Methodological and Technological Issues in Technology Transfer

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5.6.3 Energy Service Companies

Energy service companies (ESCOs) are a specific form of technology intermediary that has gained widespread acceptance in developed and developing countries and countries in transition. Due to the previously discussed barriers to conventional financing, innovative financing schemes are needed. A financing scheme is a particular institutional arrangement that determines who pays what to whom and who bears the risks of the transaction(s). An energy service company "ESCO" addresses the financial capability, and other institutional market issues. An ESCO is a company that offers energy services to customers with performance guarantees. Typical performance contracting arrangements provide customers with feasible means of improving their competitiveness by reducing energy consumption costs. Additionally, companies' cash flows are enhanced, which add value to their financial worth.

Historically, ESCOs evolved in three broad categories as follows:

  • Technology based (technology suppliers).
  • Financial and legally based, with sub-contracting for the technical aspects of projects
  • Technically based such as engineering consultancy firms

Two common ESCO approaches in the United States are guaranteed savings and shared savings approaches. In the guaranteed savings structure, the end-user finances the project's initial investment costs from a third financier and, in turn, the ESCO guarantees that the energy savings will at least cover the debt services. Then the ESCO receives a share of the net savings after debt services and the operations and maintenance costs. However, if the savings fall short of the customer's financial obligations as stated in the performance contract the ESCO assumes the shortfall. In this respect, the ESCO assumes all the risks associated with the project's performance and the third party financier assumes the end-user's credit risk. In the second approach, the shared savings structure, the ESCO finances the project's initial investment costs, usually by borrowing from a third party financier. In turn, the ESCO is compensated by a higher share of the project savings. Given the current market situation in most of the developing countries, ESCOs are most likely to evolve in one of the following forms:

  • Local engineering consultancy firms expanding their portfolio of services to include energy efficiency as one of their activities.
  • Local engineering consultancy firms entering into joint ventures with foreign technical partners.
  • Local equipment suppliers expanding their services to include energy efficiency services.
  • Financial and legal firms creating specific companies for this purpose.

ESCOs have been successful in many developed countries, in particular the United States, United Kingdom, France, Germany, Australia and Brazil. However, the risks and the absence of clear success in developing countries are still issues. While there have been one or two successes in the former communist countries with specific injection of bilateral grant funds, the ESCO concept is still emerging. Nevertheless, energy service companies are operating or being formed in several developing countries and countries in transition, including Brazil, Mexico, China, Thailand, India, Russia, Hungary, and the Czech Republic (see Case Studies, Chapter 16). With assistance from USAID, two or three ESCOs are now operating in India, with efforts underway to increase the number of operations as well as to sensitise the consumers to take advantage of the services provided by the ESCOs. A pilot project by the World Bank and the Global Environment Facility is pioneering parastatal ESCOs in China by developing standard contractual models, providing financing and technical assistance to a group of pilot government-owned ESCOs (which may be privatised over time), and disseminating information about energy efficiency measures to industry (World Bank, 1998).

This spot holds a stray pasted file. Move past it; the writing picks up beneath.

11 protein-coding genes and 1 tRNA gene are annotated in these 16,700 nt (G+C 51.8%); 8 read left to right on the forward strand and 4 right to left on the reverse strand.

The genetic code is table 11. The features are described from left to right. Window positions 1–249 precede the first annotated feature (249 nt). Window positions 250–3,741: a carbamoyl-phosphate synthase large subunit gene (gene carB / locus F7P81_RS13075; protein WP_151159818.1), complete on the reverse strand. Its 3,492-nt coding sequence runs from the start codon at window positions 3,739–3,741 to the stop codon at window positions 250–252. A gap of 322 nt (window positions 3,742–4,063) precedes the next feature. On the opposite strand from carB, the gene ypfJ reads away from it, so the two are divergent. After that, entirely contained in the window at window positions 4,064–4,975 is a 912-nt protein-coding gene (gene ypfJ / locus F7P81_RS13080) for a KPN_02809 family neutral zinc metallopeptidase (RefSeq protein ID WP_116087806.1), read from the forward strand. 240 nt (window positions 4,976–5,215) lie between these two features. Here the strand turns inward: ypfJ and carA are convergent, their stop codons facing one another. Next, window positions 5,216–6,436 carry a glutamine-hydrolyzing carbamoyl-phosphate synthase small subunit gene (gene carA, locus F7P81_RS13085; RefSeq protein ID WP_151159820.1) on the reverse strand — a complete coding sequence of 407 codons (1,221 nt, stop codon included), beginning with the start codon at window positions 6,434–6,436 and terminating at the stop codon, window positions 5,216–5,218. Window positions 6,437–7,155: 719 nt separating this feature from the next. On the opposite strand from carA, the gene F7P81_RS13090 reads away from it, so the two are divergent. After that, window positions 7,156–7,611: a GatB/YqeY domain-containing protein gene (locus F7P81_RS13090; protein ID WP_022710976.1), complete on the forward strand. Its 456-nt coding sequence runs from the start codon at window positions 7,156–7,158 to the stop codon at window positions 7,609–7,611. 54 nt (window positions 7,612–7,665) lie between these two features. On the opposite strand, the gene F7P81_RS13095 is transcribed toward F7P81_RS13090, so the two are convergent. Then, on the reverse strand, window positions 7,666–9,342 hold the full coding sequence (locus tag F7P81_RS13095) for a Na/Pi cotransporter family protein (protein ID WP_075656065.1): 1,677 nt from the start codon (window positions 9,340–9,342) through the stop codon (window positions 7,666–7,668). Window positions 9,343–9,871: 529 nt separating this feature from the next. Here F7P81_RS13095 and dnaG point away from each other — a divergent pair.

Energy service business associations have been recently formed in Egypt and Brazil. They represent groups of private companies offering energy efficiency products and services. Their members share the common goal of providing solutions that reduce energy costs, improve productivity, and enhance operating conditions of energy users. The associations will address current market barriers facing the energy service business community, and will provide a forum for energy efficiency development. Members of the associations include companies providing turn-key services as energy service companies (ESCOs), equipment vendors and service suppliers, support vendors such as legal firms and consultants, and other interested organisations.

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